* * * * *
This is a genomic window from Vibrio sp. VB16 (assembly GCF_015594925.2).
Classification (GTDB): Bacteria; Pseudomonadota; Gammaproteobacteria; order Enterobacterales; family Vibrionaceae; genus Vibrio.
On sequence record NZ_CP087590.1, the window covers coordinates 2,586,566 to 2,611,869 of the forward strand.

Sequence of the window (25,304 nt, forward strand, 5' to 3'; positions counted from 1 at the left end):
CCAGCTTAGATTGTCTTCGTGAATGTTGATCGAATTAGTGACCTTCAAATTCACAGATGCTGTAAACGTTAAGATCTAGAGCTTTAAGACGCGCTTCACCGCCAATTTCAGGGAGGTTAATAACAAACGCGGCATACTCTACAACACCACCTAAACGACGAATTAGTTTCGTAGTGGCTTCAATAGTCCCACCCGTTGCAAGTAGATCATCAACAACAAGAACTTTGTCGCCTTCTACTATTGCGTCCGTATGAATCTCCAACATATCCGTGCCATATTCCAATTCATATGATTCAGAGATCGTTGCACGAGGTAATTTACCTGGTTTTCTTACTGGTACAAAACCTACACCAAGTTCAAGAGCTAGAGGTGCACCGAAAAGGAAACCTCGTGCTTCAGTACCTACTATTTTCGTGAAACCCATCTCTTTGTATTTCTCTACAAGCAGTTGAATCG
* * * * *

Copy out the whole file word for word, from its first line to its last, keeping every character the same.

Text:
This is a genomic window from Vibrio sp. VB16 (assembly GCF_015594925.2).
Classification (GTDB): Bacteria; Pseudomonadota; Gammaproteobacteria; order Enterobacterales; family Vibrionaceae; genus Vibrio.
On sequence record NZ_CP087590.1, the window covers coordinates 2,586,566 to 2,611,869 of the forward strand.

Sequence of the window (25,304 nt, forward strand, 5' to 3'; positions counted from 1 at the left end):
CCAGCTTAGATTGTCTTCGTGAATGTTGATCGAATTAGTGACCTTCAAATTCACAGATGCTGTAAACGTTAAGATCTAGAGCTTTAAGACGCGCTTCACCGCCAATTTCAGGGAGGTTAATAACAAACGCGGCATACTCTACAACACCACCTAAACGACGAATTAGTTTCGTAGTGGCTTCAATAGTCCCACCCGTTGCAAGTAGATCATCAACAACAAGAACTTTGTCGCCTTCTACTATTGCGTCCGTATGAATCTCCAACATATCCGTGCCATATTCCAATTCATATGATTCAGAGATCGTTGCACGAGGTAATTTACCTGGTTTTCTTACTGGTACAAAACCTACACCAAGTTCAAGAGCTAGAGGTGCACCGAAAAGGAAACCTCGTGCTTCAGTACCTACTATTTTCGTGAAACCCATCTCTTTGTATTTCTCTACAAGCAGTTGAATCG